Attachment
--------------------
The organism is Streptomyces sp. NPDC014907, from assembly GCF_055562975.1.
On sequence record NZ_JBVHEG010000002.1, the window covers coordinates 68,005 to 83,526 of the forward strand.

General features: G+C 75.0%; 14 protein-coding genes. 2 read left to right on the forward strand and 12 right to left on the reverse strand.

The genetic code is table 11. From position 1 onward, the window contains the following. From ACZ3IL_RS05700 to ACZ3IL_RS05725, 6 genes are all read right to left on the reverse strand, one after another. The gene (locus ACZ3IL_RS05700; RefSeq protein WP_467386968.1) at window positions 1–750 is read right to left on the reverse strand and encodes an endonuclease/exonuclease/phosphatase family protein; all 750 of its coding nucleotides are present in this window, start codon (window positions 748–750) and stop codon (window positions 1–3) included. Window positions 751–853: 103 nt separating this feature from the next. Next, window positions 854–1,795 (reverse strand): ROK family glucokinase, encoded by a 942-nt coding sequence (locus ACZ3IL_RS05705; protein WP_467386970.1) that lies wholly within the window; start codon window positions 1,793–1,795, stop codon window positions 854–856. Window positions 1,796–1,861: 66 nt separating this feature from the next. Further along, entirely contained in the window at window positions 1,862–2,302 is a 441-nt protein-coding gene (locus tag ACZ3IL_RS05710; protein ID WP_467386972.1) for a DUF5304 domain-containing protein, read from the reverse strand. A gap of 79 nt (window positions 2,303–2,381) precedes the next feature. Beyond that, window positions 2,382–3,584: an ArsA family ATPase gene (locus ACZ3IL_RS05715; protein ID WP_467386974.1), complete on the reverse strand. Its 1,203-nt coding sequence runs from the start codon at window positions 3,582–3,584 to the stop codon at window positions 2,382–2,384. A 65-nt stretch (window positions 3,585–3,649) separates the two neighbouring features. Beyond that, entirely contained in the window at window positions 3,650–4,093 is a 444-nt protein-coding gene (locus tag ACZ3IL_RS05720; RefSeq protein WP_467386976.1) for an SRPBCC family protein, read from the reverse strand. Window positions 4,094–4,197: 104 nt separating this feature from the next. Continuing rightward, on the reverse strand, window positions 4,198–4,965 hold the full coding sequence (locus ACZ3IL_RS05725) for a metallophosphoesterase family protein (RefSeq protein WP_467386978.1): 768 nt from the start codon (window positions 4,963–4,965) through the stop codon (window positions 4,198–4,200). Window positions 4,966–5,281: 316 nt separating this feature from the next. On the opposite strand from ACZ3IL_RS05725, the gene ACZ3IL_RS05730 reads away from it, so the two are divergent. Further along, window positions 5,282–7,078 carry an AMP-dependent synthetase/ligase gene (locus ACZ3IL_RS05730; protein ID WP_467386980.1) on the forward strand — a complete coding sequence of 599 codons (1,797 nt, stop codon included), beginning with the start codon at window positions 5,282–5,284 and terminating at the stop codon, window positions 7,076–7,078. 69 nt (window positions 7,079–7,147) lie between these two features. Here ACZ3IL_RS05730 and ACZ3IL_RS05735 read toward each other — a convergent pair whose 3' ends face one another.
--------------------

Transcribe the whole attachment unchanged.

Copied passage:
The organism is Streptomyces sp. NPDC014907, from assembly GCF_055562975.1.
On sequence record NZ_JBVHEG010000002.1, the window covers coordinates 68,005 to 83,526 of the forward strand.

General features: G+C 75.0%; 14 protein-coding genes. 2 read left to right on the forward strand and 12 right to left on the reverse strand.

The genetic code is table 11. From position 1 onward, the window contains the following. From ACZ3IL_RS05700 to ACZ3IL_RS05725, 6 genes are all read right to left on the reverse strand, one after another. The gene (locus ACZ3IL_RS05700; RefSeq protein WP_467386968.1) at window positions 1–750 is read right to left on the reverse strand and encodes an endonuclease/exonuclease/phosphatase family protein; all 750 of its coding nucleotides are present in this window, start codon (window positions 748–750) and stop codon (window positions 1–3) included. Window positions 751–853: 103 nt separating this feature from the next. Next, window positions 854–1,795 (reverse strand): ROK family glucokinase, encoded by a 942-nt coding sequence (locus ACZ3IL_RS05705; protein WP_467386970.1) that lies wholly within the window; start codon window positions 1,793–1,795, stop codon window positions 854–856. Window positions 1,796–1,861: 66 nt separating this feature from the next. Further along, entirely contained in the window at window positions 1,862–2,302 is a 441-nt protein-coding gene (locus tag ACZ3IL_RS05710; protein ID WP_467386972.1) for a DUF5304 domain-containing protein, read from the reverse strand. A gap of 79 nt (window positions 2,303–2,381) precedes the next feature. Beyond that, window positions 2,382–3,584: an ArsA family ATPase gene (locus ACZ3IL_RS05715; protein ID WP_467386974.1), complete on the reverse strand. Its 1,203-nt coding sequence runs from the start codon at window positions 3,582–3,584 to the stop codon at window positions 2,382–2,384. A 65-nt stretch (window positions 3,585–3,649) separates the two neighbouring features. Beyond that, entirely contained in the window at window positions 3,650–4,093 is a 444-nt protein-coding gene (locus tag ACZ3IL_RS05720; RefSeq protein WP_467386976.1) for an SRPBCC family protein, read from the reverse strand. Window positions 4,094–4,197: 104 nt separating this feature from the next. Continuing rightward, on the reverse strand, window positions 4,198–4,965 hold the full coding sequence (locus ACZ3IL_RS05725) for a metallophosphoesterase family protein (RefSeq protein WP_467386978.1): 768 nt from the start codon (window positions 4,963–4,965) through the stop codon (window positions 4,198–4,200). Window positions 4,966–5,281: 316 nt separating this feature from the next. On the opposite strand from ACZ3IL_RS05725, the gene ACZ3IL_RS05730 reads away from it, so the two are divergent. Further along, window positions 5,282–7,078 carry an AMP-dependent synthetase/ligase gene (locus ACZ3IL_RS05730; protein ID WP_467386980.1) on the forward strand — a complete coding sequence of 599 codons (1,797 nt, stop codon included), beginning with the start codon at window positions 5,282–5,284 and terminating at the stop codon, window positions 7,076–7,078. 69 nt (window positions 7,079–7,147) lie between these two features. Here ACZ3IL_RS05730 and ACZ3IL_RS05735 read toward each other — a convergent pair whose 3' ends face one another.